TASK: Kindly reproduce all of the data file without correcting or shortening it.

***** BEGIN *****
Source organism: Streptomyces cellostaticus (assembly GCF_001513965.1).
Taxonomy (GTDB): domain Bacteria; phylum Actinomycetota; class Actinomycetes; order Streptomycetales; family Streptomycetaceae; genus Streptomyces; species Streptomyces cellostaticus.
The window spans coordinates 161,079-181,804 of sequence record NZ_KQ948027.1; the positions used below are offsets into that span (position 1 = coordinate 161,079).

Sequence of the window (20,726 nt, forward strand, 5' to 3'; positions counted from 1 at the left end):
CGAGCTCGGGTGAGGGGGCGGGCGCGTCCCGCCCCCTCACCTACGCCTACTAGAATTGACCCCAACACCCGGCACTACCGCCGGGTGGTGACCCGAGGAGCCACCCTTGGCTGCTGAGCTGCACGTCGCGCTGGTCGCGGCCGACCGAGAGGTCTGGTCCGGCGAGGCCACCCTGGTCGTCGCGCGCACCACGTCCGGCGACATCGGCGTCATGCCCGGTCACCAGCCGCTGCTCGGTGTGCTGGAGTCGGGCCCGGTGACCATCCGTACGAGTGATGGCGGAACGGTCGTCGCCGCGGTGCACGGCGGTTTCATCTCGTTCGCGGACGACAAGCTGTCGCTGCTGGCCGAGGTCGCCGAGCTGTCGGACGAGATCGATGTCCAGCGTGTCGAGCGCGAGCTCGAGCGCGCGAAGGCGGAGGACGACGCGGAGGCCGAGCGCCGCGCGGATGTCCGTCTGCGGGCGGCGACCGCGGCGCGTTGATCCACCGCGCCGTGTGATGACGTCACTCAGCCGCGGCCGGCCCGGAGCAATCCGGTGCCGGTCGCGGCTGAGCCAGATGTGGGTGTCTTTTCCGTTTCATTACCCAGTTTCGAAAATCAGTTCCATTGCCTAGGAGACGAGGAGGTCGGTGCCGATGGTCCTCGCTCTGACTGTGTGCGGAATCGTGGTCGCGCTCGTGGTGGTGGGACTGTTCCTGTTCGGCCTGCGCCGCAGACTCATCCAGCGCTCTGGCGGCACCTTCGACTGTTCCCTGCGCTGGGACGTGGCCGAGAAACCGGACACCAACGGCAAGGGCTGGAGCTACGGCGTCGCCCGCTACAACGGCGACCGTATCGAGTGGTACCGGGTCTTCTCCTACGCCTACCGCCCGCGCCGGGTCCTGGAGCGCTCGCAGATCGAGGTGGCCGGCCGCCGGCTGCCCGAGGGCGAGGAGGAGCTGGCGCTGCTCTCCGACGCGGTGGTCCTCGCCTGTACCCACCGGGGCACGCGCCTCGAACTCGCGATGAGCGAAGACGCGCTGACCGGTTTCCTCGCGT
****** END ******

Source organism: Streptomyces cellostaticus (assembly GCF_001513965.1).
Taxonomy (GTDB): domain Bacteria; phylum Actinomycetota; class Actinomycetes; order Streptomycetales; family Streptomycetaceae; genus Streptomyces; species Streptomyces cellostaticus.
The window spans coordinates 161,079-181,804 of sequence record NZ_KQ948027.1; the positions used below are offsets into that span (position 1 = coordinate 161,079).

Sequence of the window (20,726 nt, forward strand, 5' to 3'; positions counted from 1 at the left end):
CGAGCTCGGGTGAGGGGGCGGGCGCGTCCCGCCCCCTCACCTACGCCTACTAGAATTGACCCCAACACCCGGCACTACCGCCGGGTGGTGACCCGAGGAGCCACCCTTGGCTGCTGAGCTGCACGTCGCGCTGGTCGCGGCCGACCGAGAGGTCTGGTCCGGCGAGGCCACCCTGGTCGTCGCGCGCACCACGTCCGGCGACATCGGCGTCATGCCCGGTCACCAGCCGCTGCTCGGTGTGCTGGAGTCGGGCCCGGTGACCATCCGTACGAGTGATGGCGGAACGGTCGTCGCCGCGGTGCACGGCGGTTTCATCTCGTTCGCGGACGACAAGCTGTCGCTGCTGGCCGAGGTCGCCGAGCTGTCGGACGAGATCGATGTCCAGCGTGTCGAGCGCGAGCTCGAGCGCGCGAAGGCGGAGGACGACGCGGAGGCCGAGCGCCGCGCGGATGTCCGTCTGCGGGCGGCGACCGCGGCGCGTTGATCCACCGCGCCGTGTGATGACGTCACTCAGCCGCGGCCGGCCCGGAGCAATCCGGTGCCGGTCGCGGCTGAGCCAGATGTGGGTGTCTTTTCCGTTTCATTACCCAGTTTCGAAAATCAGTTCCATTGCCTAGGAGACGAGGAGGTCGGTGCCGATGGTCCTCGCTCTGACTGTGTGCGGAATCGTGGTCGCGCTCGTGGTGGTGGGACTGTTCCTGTTCGGCCTGCGCCGCAGACTCATCCAGCGCTCTGGCGGCACCTTCGACTGTTCCCTGCGCTGGGACGTGGCCGAGAAACCGGACACCAACGGCAAGGGCTGGAGCTACGGCGTCGCCCGCTACAACGGCGACCGTATCGAGTGGTACCGGGTCTTCTCCTACGCCTACCGCCCGCGCCGGGTCCTGGAGCGCTCGCAGATCGAGGTGGCCGGCCGCCGGCTGCCCGAGGGCGAGGAGGAGCTGGCGCTGCTCTCCGACGCGGTGGTCCTCGCCTGTACCCACCGGGGCACGCGCCTCGAACTCGCGATGAGCGAAGACGCGCTGACCGGTTTCCTCGCGT